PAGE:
Wednesday, October 27, 2010

30 Patriot Actors: Playing Real People by Erin Browne

This play was originally performed during the Patriot Project at Columbia University in 2007, with no less than 28 amazing actors! A logistical nightmare but probably one of the most fun and exciting experiences I've ever had making theater. It was directed or wrangled by Donya Washington. 

Actors included: Juliet O'Brien, Morgan Cox, Melisa Tien, Hollis Witherspoon, Georgia Luce, Alex Delgado, Alexis Macnab, Elizabeth Days, Nathan Wright, Kila Packet, Angelique Chapman, Maiken Wiese, Kate Lord, Lipicah Shah, Annie Deng, Paul Coffey, Stephanie Imperato, Wil Petre, Vivia Font, Jennifer Bowen, Carissa Cordes, Sarah Silk, Jeff de Picciotto, Jess Crandall, Cara Francis, Emily Roberts, Tina Chilip, and Taliesen Farmer. Sorry if I'm forgetting anyone. 

It was later performed in 2008 by Poliglot Theatre as part of Riot Act with many less actors. Sections of it have also been performed as part of Gone in 60 Seconds, a festival of 1 minute long plays in North Yorkshire, England. 

It is culled directly from quotes I gathered for months from my friends, family, and people on the street. 

Seems like an impossible play to produce but I promise you it's not - and if you take it on - it can be a really great text to play with. And as always - if you do, please let me know at

30 Patriot Actors: Playing Real People

by Erin Browne

Can be played with 2-60 actors but for the sake of this performance there will be 30 indicated by the numbers 1-30

The actors are placed throughout the space with some perhaps in the audience.

OPEN (should move rapidly):

1-I am a patriot

2 – I am a patriot

3. 4. – I am a patriot

5 – I’m a patriot

6. 7. 8. 9. – I am a patriot

10. 11. – We are patriots

12. – I’m a-

13 – I am a patriot

12. – patriot

14. 15. 16. 17. 18. – I am a patriot

19. – I’m a patriot

(Pause, everyone looks around)

20 – I’m a patriot

21. 22. 23. 24. 25. 26. 27.  – I am a patriot


29 – I’m a patriot

30. – I am a patriot

(all actors take one step to the right)


1. I want you.

2. I didn’t love my country before that moment.

3. Rosa Parks, may you rest in peace. An American.

4 takes the hand of a woman standing next to her.

4. I love this country, I do. But it’d be really nice if I could actually marry my wife. Legally marry my wife.

4 kisses the women’s hand and looks into her eyes, they kiss. 7, 12, 24 clap and throw rice. 

5. I finally got my citizenship. I didn’t want to because I had to deny allegiance to Israel, or any other country, and I couldn’t do that. But if I was going to study in London, I needed it, so I could come back and forth to see my family… I have to say the ceremony was pretty moving.

6. Andersonville, little known American atrocity.

7. History is always told by the victors.

8. I’d love to see Michael Moore and President Bush just full-on make out. I’d pay to see that. There’s heat in that much venom. Wouldn’t you?

25 looks over and shakes head, sticking her tongue out and making a vomit sign.

9. 10. 11. – I pledge allegiance to the flag of the United States of America and to Republic for which it stands, one nation, under God, with liberty and justice for all.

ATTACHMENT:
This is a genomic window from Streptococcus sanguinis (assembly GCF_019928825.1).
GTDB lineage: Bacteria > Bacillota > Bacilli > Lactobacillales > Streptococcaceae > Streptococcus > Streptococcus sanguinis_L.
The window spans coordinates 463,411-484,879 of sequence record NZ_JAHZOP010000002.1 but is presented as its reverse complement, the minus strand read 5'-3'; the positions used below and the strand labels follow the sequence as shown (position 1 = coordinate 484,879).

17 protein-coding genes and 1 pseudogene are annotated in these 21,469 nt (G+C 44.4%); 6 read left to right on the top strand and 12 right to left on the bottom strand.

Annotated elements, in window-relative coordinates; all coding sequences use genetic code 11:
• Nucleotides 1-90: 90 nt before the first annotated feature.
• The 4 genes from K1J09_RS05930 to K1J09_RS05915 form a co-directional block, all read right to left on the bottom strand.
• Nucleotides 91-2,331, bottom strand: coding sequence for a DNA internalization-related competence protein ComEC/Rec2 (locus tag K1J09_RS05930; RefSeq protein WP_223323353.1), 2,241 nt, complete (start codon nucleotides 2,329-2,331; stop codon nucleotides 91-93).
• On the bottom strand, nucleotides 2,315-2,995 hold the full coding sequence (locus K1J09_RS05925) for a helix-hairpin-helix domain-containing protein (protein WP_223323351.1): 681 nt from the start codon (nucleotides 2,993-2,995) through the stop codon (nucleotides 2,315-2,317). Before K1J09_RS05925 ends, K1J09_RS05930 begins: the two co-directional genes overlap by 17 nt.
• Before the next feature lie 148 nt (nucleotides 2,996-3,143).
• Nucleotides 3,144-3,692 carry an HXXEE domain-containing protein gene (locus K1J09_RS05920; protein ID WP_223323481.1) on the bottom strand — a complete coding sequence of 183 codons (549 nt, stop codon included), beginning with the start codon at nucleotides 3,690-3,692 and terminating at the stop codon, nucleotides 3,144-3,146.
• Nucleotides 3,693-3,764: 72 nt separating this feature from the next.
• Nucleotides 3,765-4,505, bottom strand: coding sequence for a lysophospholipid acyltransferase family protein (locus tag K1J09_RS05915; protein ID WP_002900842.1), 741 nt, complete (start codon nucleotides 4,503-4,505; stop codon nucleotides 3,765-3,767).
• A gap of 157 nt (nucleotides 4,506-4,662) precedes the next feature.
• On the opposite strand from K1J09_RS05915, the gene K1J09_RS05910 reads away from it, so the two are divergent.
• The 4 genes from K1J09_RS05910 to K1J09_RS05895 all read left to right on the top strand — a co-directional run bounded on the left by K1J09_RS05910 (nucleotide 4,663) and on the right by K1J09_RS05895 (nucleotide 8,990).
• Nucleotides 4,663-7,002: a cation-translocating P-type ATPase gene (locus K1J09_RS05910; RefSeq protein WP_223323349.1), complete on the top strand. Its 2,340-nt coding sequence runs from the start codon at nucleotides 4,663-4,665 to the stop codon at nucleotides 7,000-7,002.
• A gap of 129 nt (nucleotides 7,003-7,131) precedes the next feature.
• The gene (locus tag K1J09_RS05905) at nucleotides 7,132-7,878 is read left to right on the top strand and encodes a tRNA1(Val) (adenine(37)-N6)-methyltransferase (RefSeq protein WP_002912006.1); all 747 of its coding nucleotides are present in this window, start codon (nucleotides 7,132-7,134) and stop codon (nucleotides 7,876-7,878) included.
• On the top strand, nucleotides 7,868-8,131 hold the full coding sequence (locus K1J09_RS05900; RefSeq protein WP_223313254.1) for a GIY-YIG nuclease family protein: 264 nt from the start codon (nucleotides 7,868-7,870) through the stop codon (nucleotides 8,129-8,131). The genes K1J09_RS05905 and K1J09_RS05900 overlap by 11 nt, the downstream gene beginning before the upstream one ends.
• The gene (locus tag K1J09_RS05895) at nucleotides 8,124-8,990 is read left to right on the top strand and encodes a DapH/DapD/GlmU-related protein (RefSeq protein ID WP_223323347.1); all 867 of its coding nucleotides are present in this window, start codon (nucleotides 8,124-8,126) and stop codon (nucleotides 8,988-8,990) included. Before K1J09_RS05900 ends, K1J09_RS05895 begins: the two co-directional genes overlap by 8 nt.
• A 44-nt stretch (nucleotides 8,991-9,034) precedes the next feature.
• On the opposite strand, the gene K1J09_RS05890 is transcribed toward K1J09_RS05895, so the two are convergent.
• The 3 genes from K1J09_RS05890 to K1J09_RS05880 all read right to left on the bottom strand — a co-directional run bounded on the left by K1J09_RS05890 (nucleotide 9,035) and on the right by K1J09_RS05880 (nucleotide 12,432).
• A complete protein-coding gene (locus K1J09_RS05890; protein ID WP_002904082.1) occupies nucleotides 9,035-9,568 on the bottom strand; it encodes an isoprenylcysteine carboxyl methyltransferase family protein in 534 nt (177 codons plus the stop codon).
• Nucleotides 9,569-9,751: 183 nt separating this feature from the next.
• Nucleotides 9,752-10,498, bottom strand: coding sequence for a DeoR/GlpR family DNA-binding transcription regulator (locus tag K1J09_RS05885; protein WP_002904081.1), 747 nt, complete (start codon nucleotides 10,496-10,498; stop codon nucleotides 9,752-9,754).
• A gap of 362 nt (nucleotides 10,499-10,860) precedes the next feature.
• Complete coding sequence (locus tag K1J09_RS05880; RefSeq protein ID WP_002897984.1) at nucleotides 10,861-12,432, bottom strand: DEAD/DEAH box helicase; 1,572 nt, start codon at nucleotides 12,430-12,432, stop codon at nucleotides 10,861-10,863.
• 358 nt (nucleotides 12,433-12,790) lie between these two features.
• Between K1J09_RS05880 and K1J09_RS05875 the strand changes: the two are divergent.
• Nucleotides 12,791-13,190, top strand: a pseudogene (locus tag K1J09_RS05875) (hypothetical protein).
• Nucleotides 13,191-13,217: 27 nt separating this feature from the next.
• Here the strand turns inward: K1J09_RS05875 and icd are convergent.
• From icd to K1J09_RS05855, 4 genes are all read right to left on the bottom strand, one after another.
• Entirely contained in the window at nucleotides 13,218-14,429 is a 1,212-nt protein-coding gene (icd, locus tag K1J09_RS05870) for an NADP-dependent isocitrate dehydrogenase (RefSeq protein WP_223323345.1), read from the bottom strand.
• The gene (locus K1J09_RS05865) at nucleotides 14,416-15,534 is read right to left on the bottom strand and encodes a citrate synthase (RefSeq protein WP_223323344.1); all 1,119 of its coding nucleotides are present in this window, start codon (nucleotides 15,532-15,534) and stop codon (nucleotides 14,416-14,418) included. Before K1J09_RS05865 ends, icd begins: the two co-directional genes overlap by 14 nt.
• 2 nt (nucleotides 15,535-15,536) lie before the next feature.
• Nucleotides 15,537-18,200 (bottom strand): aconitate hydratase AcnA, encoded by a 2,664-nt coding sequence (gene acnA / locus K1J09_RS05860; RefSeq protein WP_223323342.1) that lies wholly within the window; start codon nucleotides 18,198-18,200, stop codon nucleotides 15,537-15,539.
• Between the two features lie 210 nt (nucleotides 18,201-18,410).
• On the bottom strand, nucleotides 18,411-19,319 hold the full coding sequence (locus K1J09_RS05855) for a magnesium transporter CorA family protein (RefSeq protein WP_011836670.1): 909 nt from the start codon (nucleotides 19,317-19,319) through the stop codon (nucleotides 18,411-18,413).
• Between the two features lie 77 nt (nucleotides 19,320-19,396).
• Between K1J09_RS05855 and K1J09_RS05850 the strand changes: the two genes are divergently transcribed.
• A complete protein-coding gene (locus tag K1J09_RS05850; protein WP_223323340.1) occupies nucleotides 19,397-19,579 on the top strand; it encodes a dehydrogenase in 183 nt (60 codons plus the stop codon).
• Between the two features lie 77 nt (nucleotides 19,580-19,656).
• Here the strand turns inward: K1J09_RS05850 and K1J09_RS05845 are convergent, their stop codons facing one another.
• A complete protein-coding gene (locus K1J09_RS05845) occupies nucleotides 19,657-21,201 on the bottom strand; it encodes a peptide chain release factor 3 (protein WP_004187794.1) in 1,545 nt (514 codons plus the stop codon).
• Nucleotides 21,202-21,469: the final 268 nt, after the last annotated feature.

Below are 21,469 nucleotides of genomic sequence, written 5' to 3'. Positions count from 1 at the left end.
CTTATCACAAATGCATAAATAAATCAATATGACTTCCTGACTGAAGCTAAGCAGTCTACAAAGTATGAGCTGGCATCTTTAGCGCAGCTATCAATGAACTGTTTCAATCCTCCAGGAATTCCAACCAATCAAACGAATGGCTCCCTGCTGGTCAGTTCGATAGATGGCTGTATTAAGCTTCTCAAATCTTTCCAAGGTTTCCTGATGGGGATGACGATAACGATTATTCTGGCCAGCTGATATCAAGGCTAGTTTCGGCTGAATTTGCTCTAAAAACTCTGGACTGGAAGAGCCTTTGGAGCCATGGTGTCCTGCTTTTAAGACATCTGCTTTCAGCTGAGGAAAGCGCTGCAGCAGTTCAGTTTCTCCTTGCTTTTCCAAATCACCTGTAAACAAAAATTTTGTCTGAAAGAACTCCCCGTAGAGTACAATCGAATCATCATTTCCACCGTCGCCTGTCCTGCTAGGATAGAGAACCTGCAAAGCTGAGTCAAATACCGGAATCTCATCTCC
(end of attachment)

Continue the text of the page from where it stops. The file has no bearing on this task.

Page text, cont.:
28. George Washington. Of course.

18. Of course?

28. Why not?

12. He was trying to make me sing the song. It was a football game, and I didn’t want to sing it or to stand, I never do. It was about a hundred and twenty degrees and I just wanted to play my stupid trumpet and get the ef outa there.

2. 22. – Go, fight, win!

12. But he started yelling at me about Nam and the whole crowd turned. But I wouldn’t stand. I wouldn’t sing it, I refused to sing a song I have no connection to or to stand for respect out of something I think is a lie. I refuse to lie. I did feel bad for him though. Poor old guy, teetering on some sense of righteousness. I mean, I guess once you believed the lies in Nam you just had to keep believing.  

13. What do you do when your own country turns against you, starts hunting you for who’s dinner party you’ve attended?

1. Dixie Chicks, hey, I’m not into your music but you stand your ground girls.

30. I knew I wasn’t going to win but I had to run anyway.

14. Interment camps

15. Harriet Tubman

16. What do you do when your government programs you to kill and doesn’t program you to stop?

29. It was a greencard marriage

17. My family’s been in Brazil for how many years now, a full generation and a half I guess. And I’m here. But my Bubbe still says she’s German. My Bubbe still says she’s a German Jew. How do you swallow that one?

19. Al Gore.

4. He told you so.

20. I can’t even visit my mom and dad, I can but it’s… I haven’t in eight years. They can’t even see how I live here. I have one foot here and one foot there, and in the middle is a war. A war half of this country doesn’t even know is still going on. The worst part is, I really like my parents.

21. After the towers fell, I decided I had to do something different with my life. Being an actor just wasn’t cutting it. I was temping for this company and was supposed to be in the buildings that day. I called in sick. I was frustrated. Sick of auditioning and working a day job I hated. Then everyone who had been sitting around me the day before was dead. Something had to change. So, I trained for and was accepted into the air force. I fly to Iraq at least once a month.

22. Slavery.

4. It was our land first.

23. Ben Franklin. Inventor or Statesman?

24. What do you do when your government lies to you?

25. And they do it all the time.

26. That Chinese immigrant who invented the plane before the Wright Brothers.

27. Don’t be afraid.

28. They’re so cute. They’re so American. They’re just so into all the holidays.

29. Yeah, give em a few years.

30. I said if he won, I’d move to Canada. And I did. Been here ever since. It’s cold as hell but I love it. Wouldn’t move back if you paid me.

1. Four little girls were killed this morning